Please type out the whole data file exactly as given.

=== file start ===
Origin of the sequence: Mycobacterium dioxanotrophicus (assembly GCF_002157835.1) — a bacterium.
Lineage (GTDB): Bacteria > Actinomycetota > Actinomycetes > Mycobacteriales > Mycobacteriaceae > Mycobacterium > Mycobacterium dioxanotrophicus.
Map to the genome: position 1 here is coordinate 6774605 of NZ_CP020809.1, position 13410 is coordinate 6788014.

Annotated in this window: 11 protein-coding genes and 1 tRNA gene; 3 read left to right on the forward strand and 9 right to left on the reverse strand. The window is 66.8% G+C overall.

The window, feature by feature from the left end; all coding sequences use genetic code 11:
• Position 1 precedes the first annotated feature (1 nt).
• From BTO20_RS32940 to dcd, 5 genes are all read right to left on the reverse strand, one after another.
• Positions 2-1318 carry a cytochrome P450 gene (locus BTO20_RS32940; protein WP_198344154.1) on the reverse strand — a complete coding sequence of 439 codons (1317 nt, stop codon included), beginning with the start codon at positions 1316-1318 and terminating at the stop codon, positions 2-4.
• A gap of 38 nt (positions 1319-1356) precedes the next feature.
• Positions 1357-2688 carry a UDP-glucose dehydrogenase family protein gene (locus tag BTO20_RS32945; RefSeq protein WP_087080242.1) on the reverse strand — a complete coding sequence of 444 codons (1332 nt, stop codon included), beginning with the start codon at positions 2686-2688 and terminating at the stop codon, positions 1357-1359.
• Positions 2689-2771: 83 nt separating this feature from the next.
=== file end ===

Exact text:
Origin of the sequence: Mycobacterium dioxanotrophicus (assembly GCF_002157835.1) — a bacterium.
Lineage (GTDB): Bacteria > Actinomycetota > Actinomycetes > Mycobacteriales > Mycobacteriaceae > Mycobacterium > Mycobacterium dioxanotrophicus.
Map to the genome: position 1 here is coordinate 6774605 of NZ_CP020809.1, position 13410 is coordinate 6788014.

Annotated in this window: 11 protein-coding genes and 1 tRNA gene; 3 read left to right on the forward strand and 9 right to left on the reverse strand. The window is 66.8% G+C overall.

The window, feature by feature from the left end; all coding sequences use genetic code 11:
• Position 1 precedes the first annotated feature (1 nt).
• From BTO20_RS32940 to dcd, 5 genes are all read right to left on the reverse strand, one after another.
• Positions 2-1318 carry a cytochrome P450 gene (locus BTO20_RS32940; protein WP_198344154.1) on the reverse strand — a complete coding sequence of 439 codons (1317 nt, stop codon included), beginning with the start codon at positions 1316-1318 and terminating at the stop codon, positions 2-4.
• A gap of 38 nt (positions 1319-1356) precedes the next feature.
• Positions 1357-2688 carry a UDP-glucose dehydrogenase family protein gene (locus tag BTO20_RS32945; RefSeq protein WP_087080242.1) on the reverse strand — a complete coding sequence of 444 codons (1332 nt, stop codon included), beginning with the start codon at positions 2686-2688 and terminating at the stop codon, positions 1357-1359.
• Positions 2689-2771: 83 nt separating this feature from the next.